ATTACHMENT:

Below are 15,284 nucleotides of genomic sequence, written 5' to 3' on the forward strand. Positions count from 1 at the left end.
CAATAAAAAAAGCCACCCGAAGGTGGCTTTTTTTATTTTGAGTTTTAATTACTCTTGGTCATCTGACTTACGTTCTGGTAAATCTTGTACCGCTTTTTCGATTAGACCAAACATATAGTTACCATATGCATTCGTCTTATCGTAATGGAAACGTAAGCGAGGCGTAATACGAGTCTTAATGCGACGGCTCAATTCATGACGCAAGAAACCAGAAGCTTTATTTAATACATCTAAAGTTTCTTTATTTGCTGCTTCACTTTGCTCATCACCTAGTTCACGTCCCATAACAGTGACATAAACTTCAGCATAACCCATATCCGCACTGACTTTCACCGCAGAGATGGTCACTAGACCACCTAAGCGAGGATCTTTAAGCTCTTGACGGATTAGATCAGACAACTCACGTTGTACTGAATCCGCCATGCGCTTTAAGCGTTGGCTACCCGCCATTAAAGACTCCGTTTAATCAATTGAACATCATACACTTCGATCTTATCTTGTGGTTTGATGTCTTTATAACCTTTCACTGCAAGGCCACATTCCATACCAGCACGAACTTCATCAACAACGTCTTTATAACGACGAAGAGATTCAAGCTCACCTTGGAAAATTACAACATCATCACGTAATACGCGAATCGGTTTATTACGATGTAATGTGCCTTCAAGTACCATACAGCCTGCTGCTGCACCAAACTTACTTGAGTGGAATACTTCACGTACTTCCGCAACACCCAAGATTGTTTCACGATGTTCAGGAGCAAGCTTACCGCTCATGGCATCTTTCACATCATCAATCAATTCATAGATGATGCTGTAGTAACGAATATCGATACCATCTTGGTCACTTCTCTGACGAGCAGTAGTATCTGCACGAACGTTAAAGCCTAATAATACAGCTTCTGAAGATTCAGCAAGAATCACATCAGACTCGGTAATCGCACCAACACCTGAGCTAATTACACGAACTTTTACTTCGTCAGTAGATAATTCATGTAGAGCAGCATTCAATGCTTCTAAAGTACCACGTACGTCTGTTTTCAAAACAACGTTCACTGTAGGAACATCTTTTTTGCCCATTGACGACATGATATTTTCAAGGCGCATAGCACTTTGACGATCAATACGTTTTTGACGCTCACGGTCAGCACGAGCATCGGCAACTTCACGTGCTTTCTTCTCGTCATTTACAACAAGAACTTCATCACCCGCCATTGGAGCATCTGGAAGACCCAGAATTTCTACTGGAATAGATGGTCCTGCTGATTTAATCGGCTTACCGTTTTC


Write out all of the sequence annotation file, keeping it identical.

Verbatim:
Below are 15,284 nucleotides of genomic sequence, written 5' to 3' on the forward strand. Positions count from 1 at the left end.
CAATAAAAAAAGCCACCCGAAGGTGGCTTTTTTTATTTTGAGTTTTAATTACTCTTGGTCATCTGACTTACGTTCTGGTAAATCTTGTACCGCTTTTTCGATTAGACCAAACATATAGTTACCATATGCATTCGTCTTATCGTAATGGAAACGTAAGCGAGGCGTAATACGAGTCTTAATGCGACGGCTCAATTCATGACGCAAGAAACCAGAAGCTTTATTTAATACATCTAAAGTTTCTTTATTTGCTGCTTCACTTTGCTCATCACCTAGTTCACGTCCCATAACAGTGACATAAACTTCAGCATAACCCATATCCGCACTGACTTTCACCGCAGAGATGGTCACTAGACCACCTAAGCGAGGATCTTTAAGCTCTTGACGGATTAGATCAGACAACTCACGTTGTACTGAATCCGCCATGCGCTTTAAGCGTTGGCTACCCGCCATTAAAGACTCCGTTTAATCAATTGAACATCATACACTTCGATCTTATCTTGTGGTTTGATGTCTTTATAACCTTTCACTGCAAGGCCACATTCCATACCAGCACGAACTTCATCAACAACGTCTTTATAACGACGAAGAGATTCAAGCTCACCTTGGAAAATTACAACATCATCACGTAATACGCGAATCGGTTTATTACGATGTAATGTGCCTTCAAGTACCATACAGCCTGCTGCTGCACCAAACTTACTTGAGTGGAATACTTCACGTACTTCCGCAACACCCAAGATTGTTTCACGATGTTCAGGAGCAAGCTTACCGCTCATGGCATCTTTCACATCATCAATCAATTCATAGATGATGCTGTAGTAACGAATATCGATACCATCTTGGTCACTTCTCTGACGAGCAGTAGTATCTGCACGAACGTTAAAGCCTAATAATACAGCTTCTGAAGATTCAGCAAGAATCACATCAGACTCGGTAATCGCACCAACACCTGAGCTAATTACACGAACTTTTACTTCGTCAGTAGATAATTCATGTAGAGCAGCATTCAATGCTTCTAAAGTACCACGTACGTCTGTTTTCAAAACAACGTTCACTGTAGGAACATCTTTTTTGCCCATTGACGACATGATATTTTCAAGGCGCATAGCACTTTGACGATCAATACGTTTTTGACGCTCACGGTCAGCACGAGCATCGGCAACTTCACGTGCTTTCTTCTCGTCATTTACAACAAGAACTTCATCACCCGCCATTGGAGCATCTGGAAGACCCAGAATTTCTACTGGAATAGATGGTCCTGCTGATTTAATCGGCTTACCGTTTTC